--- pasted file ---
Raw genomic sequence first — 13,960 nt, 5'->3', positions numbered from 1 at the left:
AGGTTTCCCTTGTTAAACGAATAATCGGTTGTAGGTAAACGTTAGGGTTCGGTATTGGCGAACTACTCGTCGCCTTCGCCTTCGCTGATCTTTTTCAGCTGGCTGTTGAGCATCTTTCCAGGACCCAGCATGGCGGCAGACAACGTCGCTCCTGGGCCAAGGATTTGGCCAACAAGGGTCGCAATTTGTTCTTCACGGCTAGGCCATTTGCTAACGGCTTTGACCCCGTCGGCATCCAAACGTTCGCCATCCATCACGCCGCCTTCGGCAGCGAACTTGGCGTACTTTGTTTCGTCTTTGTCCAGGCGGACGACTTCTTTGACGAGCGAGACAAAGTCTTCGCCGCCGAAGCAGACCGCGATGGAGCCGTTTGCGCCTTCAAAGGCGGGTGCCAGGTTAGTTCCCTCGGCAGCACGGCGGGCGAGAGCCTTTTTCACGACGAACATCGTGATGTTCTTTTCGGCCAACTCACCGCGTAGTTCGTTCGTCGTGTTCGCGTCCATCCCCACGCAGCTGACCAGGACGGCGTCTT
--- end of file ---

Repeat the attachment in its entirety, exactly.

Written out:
Raw genomic sequence first — 13,960 nt, 5'->3', positions numbered from 1 at the left:
AGGTTTCCCTTGTTAAACGAATAATCGGTTGTAGGTAAACGTTAGGGTTCGGTATTGGCGAACTACTCGTCGCCTTCGCCTTCGCTGATCTTTTTCAGCTGGCTGTTGAGCATCTTTCCAGGACCCAGCATGGCGGCAGACAACGTCGCTCCTGGGCCAAGGATTTGGCCAACAAGGGTCGCAATTTGTTCTTCACGGCTAGGCCATTTGCTAACGGCTTTGACCCCGTCGGCATCCAAACGTTCGCCATCCATCACGCCGCCTTCGGCAGCGAACTTGGCGTACTTTGTTTCGTCTTTGTCCAGGCGGACGACTTCTTTGACGAGCGAGACAAAGTCTTCGCCGCCGAAGCAGACCGCGATGGAGCCGTTTGCGCCTTCAAAGGCGGGTGCCAGGTTAGTTCCCTCGGCAGCACGGCGGGCGAGAGCCTTTTTCACGACGAACATCGTGATGTTCTTTTCGGCCAACTCACCGCGTAGTTCGTTCGTCGTGTTCGCGTCCATCCCCACGCAGCTGACCAGGACGGCGTCTT